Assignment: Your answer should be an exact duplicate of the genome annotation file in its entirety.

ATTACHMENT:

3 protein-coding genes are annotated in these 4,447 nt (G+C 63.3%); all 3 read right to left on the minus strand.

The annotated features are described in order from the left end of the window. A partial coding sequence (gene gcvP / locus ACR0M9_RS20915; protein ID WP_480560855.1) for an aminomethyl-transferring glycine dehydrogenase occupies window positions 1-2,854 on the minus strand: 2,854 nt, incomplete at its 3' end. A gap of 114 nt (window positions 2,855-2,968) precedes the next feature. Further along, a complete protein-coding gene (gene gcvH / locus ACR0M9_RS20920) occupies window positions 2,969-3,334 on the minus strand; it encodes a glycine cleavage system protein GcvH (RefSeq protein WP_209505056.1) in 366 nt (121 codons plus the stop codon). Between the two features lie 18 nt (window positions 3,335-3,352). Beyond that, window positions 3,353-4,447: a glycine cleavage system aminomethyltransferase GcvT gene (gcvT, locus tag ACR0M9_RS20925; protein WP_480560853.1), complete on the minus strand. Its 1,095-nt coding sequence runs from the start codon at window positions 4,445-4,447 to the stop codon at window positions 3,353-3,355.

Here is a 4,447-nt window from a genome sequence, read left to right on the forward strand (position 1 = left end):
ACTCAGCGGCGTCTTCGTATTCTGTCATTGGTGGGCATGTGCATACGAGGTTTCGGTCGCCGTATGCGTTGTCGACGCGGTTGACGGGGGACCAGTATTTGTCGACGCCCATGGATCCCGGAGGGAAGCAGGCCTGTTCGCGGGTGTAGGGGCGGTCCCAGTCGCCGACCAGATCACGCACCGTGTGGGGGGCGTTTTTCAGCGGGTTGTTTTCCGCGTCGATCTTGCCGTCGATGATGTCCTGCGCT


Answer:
3 protein-coding genes are annotated in these 4,447 nt (G+C 63.3%); all 3 read right to left on the minus strand.

The annotated features are described in order from the left end of the window. A partial coding sequence (gene gcvP / locus ACR0M9_RS20915; protein ID WP_480560855.1) for an aminomethyl-transferring glycine dehydrogenase occupies window positions 1-2,854 on the minus strand: 2,854 nt, incomplete at its 3' end. A gap of 114 nt (window positions 2,855-2,968) precedes the next feature. Further along, a complete protein-coding gene (gene gcvH / locus ACR0M9_RS20920) occupies window positions 2,969-3,334 on the minus strand; it encodes a glycine cleavage system protein GcvH (RefSeq protein WP_209505056.1) in 366 nt (121 codons plus the stop codon). Between the two features lie 18 nt (window positions 3,335-3,352). Beyond that, window positions 3,353-4,447: a glycine cleavage system aminomethyltransferase GcvT gene (gcvT, locus tag ACR0M9_RS20925; protein WP_480560853.1), complete on the minus strand. Its 1,095-nt coding sequence runs from the start codon at window positions 4,445-4,447 to the stop codon at window positions 3,353-3,355.

Here is a 4,447-nt window from a genome sequence, read left to right on the forward strand (position 1 = left end):
ACTCAGCGGCGTCTTCGTATTCTGTCATTGGTGGGCATGTGCATACGAGGTTTCGGTCGCCGTATGCGTTGTCGACGCGGTTGACGGGGGACCAGTATTTGTCGACGCCCATGGATCCCGGAGGGAAGCAGGCCTGTTCGCGGGTGTAGGGGCGGTCCCAGTCGCCGACCAGATCACGCACCGTGTGGGGGGCGTTTTTCAGCGGGTTGTTTTCCGCGTCGATCTTGCCGTCGATGATGTCCTGCGCT